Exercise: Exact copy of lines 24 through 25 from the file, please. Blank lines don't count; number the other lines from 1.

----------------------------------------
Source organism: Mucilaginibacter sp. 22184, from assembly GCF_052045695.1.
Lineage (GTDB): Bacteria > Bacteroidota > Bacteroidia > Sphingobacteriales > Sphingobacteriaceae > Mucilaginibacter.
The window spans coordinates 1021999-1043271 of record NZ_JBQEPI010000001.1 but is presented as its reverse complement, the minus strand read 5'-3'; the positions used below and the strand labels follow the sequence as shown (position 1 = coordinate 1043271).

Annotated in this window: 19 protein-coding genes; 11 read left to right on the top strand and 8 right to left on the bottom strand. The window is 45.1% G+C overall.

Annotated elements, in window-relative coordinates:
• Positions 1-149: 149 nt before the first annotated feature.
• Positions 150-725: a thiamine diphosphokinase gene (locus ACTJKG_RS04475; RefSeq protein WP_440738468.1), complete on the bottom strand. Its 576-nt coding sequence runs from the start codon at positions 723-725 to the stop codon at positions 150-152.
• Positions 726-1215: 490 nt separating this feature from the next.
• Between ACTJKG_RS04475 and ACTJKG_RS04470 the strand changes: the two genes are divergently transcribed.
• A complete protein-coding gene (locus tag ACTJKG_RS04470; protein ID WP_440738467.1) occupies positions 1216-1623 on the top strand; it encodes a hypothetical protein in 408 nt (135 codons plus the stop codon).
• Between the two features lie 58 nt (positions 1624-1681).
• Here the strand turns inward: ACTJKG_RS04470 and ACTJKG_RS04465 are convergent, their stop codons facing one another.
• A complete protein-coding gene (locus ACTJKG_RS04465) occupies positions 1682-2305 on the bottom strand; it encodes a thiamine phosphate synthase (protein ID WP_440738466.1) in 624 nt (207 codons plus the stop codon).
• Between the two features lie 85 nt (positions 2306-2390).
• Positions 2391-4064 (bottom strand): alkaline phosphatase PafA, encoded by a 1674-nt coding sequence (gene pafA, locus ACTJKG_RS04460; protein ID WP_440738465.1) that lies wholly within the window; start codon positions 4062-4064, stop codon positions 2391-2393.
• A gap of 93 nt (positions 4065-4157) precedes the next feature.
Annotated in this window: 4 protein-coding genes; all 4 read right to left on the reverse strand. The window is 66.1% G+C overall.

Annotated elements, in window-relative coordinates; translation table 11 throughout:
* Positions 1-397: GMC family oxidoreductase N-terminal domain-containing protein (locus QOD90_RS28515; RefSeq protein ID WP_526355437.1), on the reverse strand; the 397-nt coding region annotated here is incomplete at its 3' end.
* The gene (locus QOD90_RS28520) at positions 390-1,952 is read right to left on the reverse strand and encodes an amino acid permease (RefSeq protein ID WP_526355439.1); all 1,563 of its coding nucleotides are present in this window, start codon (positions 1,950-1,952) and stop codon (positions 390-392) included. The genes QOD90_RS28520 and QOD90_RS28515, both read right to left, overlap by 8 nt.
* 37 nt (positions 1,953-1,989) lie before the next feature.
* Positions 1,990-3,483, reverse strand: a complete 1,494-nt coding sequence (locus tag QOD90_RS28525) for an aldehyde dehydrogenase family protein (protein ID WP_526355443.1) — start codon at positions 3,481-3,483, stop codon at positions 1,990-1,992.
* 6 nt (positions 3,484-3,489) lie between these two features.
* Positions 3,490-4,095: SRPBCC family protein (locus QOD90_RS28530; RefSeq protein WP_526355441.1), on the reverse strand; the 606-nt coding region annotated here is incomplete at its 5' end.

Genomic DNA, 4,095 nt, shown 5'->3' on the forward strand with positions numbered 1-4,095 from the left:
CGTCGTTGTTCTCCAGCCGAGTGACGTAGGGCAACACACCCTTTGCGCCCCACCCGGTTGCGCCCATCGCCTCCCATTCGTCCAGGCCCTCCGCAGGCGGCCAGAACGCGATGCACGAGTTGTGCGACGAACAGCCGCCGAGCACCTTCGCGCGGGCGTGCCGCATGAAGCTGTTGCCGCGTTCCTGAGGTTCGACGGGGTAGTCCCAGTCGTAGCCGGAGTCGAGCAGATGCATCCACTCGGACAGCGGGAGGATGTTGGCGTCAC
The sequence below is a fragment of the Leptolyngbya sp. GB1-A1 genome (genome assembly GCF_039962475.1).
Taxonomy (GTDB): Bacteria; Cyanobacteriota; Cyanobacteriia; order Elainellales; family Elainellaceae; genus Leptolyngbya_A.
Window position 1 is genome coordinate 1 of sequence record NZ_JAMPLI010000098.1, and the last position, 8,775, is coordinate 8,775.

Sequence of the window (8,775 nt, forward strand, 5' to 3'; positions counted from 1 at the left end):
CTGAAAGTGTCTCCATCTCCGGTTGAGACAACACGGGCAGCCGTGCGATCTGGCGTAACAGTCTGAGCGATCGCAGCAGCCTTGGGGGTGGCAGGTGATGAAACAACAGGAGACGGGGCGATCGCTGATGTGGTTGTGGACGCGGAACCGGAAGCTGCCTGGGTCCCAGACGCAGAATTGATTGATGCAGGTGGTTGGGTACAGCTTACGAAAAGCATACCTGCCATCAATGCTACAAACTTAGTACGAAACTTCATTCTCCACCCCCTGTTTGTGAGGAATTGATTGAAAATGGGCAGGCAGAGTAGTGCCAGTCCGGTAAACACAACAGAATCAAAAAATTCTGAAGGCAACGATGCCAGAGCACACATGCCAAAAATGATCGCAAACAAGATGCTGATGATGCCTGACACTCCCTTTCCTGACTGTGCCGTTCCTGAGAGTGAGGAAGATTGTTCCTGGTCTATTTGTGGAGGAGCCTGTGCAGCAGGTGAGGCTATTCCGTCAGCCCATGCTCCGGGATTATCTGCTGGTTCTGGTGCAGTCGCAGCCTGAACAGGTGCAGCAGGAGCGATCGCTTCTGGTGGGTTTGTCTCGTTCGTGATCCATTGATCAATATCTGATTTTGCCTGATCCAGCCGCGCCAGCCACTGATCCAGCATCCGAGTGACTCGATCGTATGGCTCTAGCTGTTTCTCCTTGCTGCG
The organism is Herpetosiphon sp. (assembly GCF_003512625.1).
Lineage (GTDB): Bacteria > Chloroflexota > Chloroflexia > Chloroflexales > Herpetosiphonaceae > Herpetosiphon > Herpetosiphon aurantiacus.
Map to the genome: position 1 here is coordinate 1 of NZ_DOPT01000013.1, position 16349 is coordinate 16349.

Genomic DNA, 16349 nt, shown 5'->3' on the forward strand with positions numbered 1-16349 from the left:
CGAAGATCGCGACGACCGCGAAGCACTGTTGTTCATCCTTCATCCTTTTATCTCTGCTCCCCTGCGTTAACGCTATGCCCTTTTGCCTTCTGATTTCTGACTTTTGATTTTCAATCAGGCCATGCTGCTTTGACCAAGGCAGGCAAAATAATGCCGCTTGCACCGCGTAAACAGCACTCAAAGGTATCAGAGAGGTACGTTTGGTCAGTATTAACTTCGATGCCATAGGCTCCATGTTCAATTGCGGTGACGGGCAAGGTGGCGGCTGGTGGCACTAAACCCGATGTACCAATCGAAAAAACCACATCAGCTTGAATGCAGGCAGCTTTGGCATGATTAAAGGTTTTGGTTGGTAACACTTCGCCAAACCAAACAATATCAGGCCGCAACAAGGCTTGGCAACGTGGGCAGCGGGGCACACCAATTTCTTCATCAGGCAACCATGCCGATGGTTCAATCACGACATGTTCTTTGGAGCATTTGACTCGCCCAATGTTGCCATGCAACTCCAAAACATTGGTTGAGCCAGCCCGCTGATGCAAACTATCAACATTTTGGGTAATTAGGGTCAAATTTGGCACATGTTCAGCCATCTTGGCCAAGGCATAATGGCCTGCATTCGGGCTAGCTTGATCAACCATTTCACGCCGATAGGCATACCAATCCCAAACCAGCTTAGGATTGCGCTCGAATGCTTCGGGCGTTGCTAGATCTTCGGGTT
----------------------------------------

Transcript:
* Positions 3,490-4,095: SRPBCC family protein (locus QOD90_RS28530; RefSeq protein WP_526355441.1), on the reverse strand; the 606-nt coding region annotated here is incomplete at its 5' end.

Genomic DNA, 4,095 nt, shown 5'->3' on the forward strand with positions numbered 1-4,095 from the left: